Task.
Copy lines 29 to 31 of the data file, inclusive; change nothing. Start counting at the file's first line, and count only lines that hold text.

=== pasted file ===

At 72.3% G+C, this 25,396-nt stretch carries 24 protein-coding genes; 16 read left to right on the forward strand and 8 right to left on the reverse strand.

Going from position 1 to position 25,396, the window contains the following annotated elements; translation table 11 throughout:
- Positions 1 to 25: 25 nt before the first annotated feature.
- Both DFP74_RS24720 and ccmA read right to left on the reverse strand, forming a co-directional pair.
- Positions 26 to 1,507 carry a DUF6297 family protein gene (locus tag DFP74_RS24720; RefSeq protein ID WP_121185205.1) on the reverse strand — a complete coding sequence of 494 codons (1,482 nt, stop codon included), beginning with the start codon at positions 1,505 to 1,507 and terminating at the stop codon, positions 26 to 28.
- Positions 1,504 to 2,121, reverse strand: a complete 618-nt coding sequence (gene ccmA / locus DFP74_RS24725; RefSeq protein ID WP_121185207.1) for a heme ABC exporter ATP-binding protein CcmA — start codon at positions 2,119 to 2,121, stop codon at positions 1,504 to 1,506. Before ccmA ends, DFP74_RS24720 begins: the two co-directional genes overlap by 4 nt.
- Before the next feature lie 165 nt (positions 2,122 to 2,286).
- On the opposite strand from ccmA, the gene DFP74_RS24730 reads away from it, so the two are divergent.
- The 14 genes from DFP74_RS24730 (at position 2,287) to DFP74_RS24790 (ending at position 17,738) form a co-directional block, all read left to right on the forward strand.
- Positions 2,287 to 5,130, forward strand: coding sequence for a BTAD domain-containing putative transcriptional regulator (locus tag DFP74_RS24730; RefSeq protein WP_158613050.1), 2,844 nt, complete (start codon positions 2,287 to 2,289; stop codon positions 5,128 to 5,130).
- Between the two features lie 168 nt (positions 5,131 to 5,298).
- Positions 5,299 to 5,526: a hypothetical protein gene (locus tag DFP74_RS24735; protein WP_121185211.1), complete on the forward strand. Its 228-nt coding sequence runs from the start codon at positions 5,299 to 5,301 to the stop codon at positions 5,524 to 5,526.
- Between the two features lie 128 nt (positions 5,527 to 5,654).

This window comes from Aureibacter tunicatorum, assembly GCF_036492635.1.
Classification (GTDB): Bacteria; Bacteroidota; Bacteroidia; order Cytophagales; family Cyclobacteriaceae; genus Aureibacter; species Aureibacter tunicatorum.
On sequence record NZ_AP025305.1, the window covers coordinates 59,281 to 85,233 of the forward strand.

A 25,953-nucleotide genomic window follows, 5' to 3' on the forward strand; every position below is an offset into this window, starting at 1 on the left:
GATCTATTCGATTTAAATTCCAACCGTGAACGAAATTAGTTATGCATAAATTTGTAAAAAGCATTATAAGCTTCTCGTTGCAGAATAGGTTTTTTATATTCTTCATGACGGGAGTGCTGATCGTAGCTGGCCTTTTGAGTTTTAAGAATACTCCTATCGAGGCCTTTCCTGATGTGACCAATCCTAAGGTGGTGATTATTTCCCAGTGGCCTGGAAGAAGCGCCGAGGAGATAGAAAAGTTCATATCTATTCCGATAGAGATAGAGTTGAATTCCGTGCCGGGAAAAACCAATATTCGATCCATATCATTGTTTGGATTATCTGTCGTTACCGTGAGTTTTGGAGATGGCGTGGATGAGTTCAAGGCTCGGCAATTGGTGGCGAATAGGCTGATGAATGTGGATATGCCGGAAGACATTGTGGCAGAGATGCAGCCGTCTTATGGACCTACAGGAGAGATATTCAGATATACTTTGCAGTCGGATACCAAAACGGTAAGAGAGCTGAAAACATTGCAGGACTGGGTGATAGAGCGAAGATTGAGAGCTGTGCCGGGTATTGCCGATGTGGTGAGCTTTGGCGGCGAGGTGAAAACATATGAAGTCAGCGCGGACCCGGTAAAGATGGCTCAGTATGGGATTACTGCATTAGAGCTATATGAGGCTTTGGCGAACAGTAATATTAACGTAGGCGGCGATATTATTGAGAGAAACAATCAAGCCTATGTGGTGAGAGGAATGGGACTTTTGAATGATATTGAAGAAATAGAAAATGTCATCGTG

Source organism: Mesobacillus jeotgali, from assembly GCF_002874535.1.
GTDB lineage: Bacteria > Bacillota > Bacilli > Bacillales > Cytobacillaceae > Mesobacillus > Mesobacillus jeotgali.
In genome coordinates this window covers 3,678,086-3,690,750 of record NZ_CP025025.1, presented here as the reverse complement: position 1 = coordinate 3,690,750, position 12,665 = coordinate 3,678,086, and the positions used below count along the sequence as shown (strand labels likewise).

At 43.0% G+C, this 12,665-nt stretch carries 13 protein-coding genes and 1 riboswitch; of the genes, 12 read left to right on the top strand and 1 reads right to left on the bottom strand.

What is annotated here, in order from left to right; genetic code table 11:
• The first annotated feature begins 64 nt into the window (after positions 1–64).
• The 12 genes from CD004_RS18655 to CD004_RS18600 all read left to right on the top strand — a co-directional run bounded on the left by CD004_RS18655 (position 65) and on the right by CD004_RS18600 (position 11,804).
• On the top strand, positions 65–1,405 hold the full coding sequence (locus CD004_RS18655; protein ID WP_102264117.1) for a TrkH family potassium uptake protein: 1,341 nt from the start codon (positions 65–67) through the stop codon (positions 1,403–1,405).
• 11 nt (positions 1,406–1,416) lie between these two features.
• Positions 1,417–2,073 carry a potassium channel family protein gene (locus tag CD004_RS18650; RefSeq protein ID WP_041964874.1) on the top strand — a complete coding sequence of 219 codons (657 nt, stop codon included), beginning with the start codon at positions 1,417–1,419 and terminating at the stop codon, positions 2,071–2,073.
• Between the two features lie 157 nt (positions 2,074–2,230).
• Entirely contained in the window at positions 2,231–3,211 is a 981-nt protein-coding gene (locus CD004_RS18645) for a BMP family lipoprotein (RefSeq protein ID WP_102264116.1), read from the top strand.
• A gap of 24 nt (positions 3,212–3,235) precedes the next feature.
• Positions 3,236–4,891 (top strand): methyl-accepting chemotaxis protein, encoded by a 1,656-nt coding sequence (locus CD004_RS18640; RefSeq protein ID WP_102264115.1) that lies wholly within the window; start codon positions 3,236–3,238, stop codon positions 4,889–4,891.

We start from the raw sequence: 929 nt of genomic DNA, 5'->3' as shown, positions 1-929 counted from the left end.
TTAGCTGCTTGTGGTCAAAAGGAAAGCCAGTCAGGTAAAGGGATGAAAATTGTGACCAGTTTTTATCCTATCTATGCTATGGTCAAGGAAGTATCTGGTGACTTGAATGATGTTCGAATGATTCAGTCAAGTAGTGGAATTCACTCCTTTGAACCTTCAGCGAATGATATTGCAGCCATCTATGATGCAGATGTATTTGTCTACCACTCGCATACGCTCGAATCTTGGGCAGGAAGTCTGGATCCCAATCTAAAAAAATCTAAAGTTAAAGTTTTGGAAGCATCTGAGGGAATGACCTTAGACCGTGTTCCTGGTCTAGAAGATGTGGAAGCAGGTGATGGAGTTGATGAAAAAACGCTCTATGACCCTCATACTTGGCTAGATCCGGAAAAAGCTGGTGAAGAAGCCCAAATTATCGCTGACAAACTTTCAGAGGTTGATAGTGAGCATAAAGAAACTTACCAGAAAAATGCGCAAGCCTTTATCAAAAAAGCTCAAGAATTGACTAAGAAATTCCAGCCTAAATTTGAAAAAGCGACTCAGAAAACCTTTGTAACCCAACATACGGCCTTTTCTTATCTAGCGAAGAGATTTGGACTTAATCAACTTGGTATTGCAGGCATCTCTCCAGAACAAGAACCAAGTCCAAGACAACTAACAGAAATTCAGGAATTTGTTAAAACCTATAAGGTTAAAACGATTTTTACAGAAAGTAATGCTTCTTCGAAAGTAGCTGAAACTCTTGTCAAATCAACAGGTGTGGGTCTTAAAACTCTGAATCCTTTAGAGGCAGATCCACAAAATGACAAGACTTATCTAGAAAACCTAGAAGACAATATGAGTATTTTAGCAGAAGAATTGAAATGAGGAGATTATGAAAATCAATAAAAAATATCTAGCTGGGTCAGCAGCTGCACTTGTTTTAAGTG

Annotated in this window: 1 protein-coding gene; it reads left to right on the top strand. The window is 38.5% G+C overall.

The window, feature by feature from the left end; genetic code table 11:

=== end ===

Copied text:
• Between the two features lie 157 nt (positions 2,074–2,230).
• Entirely contained in the window at positions 2,231–3,211 is a 981-nt protein-coding gene (locus CD004_RS18645) for a BMP family lipoprotein (RefSeq protein ID WP_102264116.1), read from the top strand.
• A gap of 24 nt (positions 3,212–3,235) precedes the next feature.